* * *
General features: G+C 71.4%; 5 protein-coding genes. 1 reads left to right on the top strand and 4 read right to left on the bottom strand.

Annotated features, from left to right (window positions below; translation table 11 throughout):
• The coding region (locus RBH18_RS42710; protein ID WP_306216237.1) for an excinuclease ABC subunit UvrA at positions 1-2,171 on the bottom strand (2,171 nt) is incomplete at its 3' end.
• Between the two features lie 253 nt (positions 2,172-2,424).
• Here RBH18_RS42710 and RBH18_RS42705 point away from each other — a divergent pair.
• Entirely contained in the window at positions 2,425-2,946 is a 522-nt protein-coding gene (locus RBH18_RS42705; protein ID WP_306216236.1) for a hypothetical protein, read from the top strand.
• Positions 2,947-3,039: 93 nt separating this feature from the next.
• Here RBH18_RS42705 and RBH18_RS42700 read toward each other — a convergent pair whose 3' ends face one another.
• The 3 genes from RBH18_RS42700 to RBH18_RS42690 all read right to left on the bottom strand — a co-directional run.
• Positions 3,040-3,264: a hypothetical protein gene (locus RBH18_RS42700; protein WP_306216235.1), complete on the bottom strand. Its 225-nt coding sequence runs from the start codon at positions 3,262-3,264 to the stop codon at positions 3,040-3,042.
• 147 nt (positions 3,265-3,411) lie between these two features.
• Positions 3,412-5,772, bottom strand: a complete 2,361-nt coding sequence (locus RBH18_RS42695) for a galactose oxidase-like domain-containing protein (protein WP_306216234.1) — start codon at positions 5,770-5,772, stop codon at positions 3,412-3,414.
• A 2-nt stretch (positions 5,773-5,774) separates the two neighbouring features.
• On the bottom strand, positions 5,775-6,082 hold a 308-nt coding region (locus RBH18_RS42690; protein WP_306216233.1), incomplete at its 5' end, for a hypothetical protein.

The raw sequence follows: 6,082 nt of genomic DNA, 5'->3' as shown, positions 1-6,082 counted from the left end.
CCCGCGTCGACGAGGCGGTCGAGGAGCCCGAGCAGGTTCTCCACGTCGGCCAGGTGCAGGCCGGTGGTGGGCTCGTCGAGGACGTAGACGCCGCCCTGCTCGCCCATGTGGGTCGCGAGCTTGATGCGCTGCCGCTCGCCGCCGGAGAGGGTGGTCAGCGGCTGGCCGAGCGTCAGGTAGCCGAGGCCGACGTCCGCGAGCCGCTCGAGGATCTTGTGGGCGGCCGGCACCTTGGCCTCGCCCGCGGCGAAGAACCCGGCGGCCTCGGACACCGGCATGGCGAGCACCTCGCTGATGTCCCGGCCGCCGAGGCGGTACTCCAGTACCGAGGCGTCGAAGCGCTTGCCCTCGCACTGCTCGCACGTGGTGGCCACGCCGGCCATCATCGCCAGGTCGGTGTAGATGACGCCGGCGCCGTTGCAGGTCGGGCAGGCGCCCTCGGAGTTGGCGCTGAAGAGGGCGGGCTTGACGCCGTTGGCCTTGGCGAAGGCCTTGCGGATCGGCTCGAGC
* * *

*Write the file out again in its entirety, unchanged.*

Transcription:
General features: G+C 71.4%; 5 protein-coding genes. 1 reads left to right on the top strand and 4 read right to left on the bottom strand.

Annotated features, from left to right (window positions below; translation table 11 throughout):
• The coding region (locus RBH18_RS42710; protein ID WP_306216237.1) for an excinuclease ABC subunit UvrA at positions 1-2,171 on the bottom strand (2,171 nt) is incomplete at its 3' end.
• Between the two features lie 253 nt (positions 2,172-2,424).
• Here RBH18_RS42710 and RBH18_RS42705 point away from each other — a divergent pair.
• Entirely contained in the window at positions 2,425-2,946 is a 522-nt protein-coding gene (locus RBH18_RS42705; protein ID WP_306216236.1) for a hypothetical protein, read from the top strand.
• Positions 2,947-3,039: 93 nt separating this feature from the next.
• Here RBH18_RS42705 and RBH18_RS42700 read toward each other — a convergent pair whose 3' ends face one another.
• The 3 genes from RBH18_RS42700 to RBH18_RS42690 all read right to left on the bottom strand — a co-directional run.
• Positions 3,040-3,264: a hypothetical protein gene (locus RBH18_RS42700; protein WP_306216235.1), complete on the bottom strand. Its 225-nt coding sequence runs from the start codon at positions 3,262-3,264 to the stop codon at positions 3,040-3,042.
• 147 nt (positions 3,265-3,411) lie between these two features.
• Positions 3,412-5,772, bottom strand: a complete 2,361-nt coding sequence (locus RBH18_RS42695) for a galactose oxidase-like domain-containing protein (protein WP_306216234.1) — start codon at positions 5,770-5,772, stop codon at positions 3,412-3,414.
• A 2-nt stretch (positions 5,773-5,774) separates the two neighbouring features.
• On the bottom strand, positions 5,775-6,082 hold a 308-nt coding region (locus RBH18_RS42690; protein WP_306216233.1), incomplete at its 5' end, for a hypothetical protein.

The raw sequence follows: 6,082 nt of genomic DNA, 5'->3' as shown, positions 1-6,082 counted from the left end.
CCCGCGTCGACGAGGCGGTCGAGGAGCCCGAGCAGGTTCTCCACGTCGGCCAGGTGCAGGCCGGTGGTGGGCTCGTCGAGGACGTAGACGCCGCCCTGCTCGCCCATGTGGGTCGCGAGCTTGATGCGCTGCCGCTCGCCGCCGGAGAGGGTGGTCAGCGGCTGGCCGAGCGTCAGGTAGCCGAGGCCGACGTCCGCGAGCCGCTCGAGGATCTTGTGGGCGGCCGGCACCTTGGCCTCGCCCGCGGCGAAGAACCCGGCGGCCTCGGACACCGGCATGGCGAGCACCTCGCTGATGTCCCGGCCGCCGAGGCGGTACTCCAGTACCGAGGCGTCGAAGCGCTTGCCCTCGCACTGCTCGCACGTGGTGGCCACGCCGGCCATCATCGCCAGGTCGGTGTAGATGACGCCGGCGCCGTTGCAGGTCGGGCAGGCGCCCTCGGAGTTGGCGCTGAAGAGGGCGGGCTTGACGCCGTTGGCCTTGGCGAAGGCCTTGCGGATCGGCTCGAGC